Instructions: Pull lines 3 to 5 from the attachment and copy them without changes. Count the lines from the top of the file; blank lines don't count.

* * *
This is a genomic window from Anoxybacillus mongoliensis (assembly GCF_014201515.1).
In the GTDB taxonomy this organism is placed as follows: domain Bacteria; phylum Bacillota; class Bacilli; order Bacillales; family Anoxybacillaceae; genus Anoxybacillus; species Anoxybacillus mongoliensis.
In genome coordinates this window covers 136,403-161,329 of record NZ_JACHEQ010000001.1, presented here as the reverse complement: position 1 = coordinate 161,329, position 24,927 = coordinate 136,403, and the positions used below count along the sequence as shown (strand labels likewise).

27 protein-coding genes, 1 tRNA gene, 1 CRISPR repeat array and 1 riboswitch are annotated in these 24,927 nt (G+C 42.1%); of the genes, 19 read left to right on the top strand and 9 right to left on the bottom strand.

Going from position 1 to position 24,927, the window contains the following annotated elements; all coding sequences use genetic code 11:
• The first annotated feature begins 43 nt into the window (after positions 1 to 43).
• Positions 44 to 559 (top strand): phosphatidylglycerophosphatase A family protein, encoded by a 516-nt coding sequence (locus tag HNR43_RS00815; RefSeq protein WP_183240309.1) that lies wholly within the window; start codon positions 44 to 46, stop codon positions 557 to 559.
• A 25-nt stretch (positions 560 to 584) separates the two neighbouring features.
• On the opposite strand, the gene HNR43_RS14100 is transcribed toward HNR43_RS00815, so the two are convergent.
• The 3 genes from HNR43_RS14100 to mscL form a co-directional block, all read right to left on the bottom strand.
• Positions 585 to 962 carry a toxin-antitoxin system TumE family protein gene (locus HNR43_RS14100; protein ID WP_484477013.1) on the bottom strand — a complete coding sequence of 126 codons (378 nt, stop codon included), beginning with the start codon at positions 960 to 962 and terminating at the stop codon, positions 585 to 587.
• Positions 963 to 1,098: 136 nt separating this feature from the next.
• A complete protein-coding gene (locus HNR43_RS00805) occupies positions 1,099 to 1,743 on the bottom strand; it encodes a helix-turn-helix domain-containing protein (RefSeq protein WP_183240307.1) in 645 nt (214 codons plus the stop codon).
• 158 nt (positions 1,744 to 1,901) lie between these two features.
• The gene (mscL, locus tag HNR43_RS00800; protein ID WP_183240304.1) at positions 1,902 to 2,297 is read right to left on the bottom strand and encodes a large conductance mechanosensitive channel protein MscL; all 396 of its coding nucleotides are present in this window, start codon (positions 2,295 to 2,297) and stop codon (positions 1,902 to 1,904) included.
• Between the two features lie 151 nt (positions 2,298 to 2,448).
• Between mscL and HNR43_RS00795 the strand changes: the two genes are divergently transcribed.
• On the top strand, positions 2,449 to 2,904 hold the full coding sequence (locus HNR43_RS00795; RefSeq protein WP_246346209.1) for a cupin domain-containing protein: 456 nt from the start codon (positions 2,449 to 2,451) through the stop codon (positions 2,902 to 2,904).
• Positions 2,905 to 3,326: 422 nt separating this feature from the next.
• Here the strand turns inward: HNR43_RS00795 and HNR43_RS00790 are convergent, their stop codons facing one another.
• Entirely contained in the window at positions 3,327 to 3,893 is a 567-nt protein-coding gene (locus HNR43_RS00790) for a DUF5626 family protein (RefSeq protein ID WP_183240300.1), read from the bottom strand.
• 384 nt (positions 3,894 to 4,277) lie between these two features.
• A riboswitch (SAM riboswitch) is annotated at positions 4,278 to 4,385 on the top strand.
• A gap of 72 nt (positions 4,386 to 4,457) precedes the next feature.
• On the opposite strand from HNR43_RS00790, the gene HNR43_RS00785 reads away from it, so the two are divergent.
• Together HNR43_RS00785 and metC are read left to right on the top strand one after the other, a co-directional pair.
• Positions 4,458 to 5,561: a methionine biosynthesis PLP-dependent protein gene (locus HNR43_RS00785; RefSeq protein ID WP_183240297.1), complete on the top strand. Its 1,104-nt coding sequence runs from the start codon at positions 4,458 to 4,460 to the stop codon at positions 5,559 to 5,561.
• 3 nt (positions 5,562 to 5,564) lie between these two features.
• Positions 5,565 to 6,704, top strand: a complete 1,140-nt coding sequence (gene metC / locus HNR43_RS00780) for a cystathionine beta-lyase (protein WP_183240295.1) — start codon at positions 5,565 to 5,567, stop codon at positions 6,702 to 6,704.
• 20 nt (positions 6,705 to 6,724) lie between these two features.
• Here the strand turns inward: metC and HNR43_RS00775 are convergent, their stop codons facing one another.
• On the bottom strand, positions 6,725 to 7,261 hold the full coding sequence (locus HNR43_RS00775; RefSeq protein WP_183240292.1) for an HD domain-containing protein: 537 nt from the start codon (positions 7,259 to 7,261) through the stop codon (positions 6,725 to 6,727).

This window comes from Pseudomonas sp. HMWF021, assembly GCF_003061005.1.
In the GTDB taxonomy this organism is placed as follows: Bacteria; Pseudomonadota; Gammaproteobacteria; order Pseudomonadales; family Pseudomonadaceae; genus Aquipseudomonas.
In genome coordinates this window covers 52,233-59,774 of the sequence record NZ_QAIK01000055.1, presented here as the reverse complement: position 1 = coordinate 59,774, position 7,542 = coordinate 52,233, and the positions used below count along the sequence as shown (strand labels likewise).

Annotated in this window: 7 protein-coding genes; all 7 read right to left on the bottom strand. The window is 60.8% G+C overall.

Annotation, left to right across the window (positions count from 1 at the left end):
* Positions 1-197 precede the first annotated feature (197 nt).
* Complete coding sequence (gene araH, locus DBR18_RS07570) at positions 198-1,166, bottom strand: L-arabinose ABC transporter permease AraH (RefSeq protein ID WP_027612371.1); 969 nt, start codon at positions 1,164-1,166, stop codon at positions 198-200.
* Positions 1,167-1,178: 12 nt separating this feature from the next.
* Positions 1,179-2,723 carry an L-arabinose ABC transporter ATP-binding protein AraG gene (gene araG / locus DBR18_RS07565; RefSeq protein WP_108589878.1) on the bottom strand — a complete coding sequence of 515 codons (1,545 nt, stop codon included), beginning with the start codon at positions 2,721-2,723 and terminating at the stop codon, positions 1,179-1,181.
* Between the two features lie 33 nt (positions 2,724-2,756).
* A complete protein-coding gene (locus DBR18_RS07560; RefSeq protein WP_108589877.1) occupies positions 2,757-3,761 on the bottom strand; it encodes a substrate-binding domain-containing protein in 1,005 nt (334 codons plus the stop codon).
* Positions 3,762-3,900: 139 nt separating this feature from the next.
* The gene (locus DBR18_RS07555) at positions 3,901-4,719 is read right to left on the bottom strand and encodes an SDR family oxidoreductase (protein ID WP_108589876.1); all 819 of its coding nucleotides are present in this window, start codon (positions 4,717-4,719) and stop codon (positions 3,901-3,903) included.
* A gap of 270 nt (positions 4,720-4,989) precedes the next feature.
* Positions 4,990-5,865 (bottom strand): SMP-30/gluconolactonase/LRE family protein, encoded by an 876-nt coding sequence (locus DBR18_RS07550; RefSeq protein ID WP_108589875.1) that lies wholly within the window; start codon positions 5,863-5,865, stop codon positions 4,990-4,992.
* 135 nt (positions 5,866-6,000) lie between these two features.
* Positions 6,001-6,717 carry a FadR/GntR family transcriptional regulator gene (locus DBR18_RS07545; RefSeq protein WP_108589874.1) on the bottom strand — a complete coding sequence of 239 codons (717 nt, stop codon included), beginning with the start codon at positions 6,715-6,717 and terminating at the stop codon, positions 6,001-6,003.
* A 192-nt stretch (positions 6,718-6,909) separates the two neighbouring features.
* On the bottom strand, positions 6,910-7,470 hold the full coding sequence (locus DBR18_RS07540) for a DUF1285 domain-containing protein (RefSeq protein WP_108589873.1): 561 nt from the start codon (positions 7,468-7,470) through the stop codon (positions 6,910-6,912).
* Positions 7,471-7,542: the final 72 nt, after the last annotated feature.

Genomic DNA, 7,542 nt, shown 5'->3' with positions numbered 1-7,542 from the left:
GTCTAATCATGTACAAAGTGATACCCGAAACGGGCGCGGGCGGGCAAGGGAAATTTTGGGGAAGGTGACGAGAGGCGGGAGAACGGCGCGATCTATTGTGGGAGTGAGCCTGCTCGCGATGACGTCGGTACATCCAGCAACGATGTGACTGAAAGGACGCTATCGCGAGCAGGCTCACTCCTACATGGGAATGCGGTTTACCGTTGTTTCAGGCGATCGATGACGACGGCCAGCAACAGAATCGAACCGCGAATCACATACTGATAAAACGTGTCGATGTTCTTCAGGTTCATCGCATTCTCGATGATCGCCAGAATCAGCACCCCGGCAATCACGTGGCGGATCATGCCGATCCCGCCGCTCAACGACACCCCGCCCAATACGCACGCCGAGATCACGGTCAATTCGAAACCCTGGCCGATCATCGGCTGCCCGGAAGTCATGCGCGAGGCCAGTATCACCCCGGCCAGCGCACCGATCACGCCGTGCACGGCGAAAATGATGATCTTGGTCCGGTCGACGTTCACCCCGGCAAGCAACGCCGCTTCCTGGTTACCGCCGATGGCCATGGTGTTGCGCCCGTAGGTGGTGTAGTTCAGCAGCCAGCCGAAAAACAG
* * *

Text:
In genome coordinates this window covers 136,403-161,329 of record NZ_JACHEQ010000001.1, presented here as the reverse complement: position 1 = coordinate 161,329, position 24,927 = coordinate 136,403, and the positions used below count along the sequence as shown (strand labels likewise).

27 protein-coding genes, 1 tRNA gene, 1 CRISPR repeat array and 1 riboswitch are annotated in these 24,927 nt (G+C 42.1%); of the genes, 19 read left to right on the top strand and 9 right to left on the bottom strand.

Going from position 1 to position 24,927, the window contains the following annotated elements; all coding sequences use genetic code 11: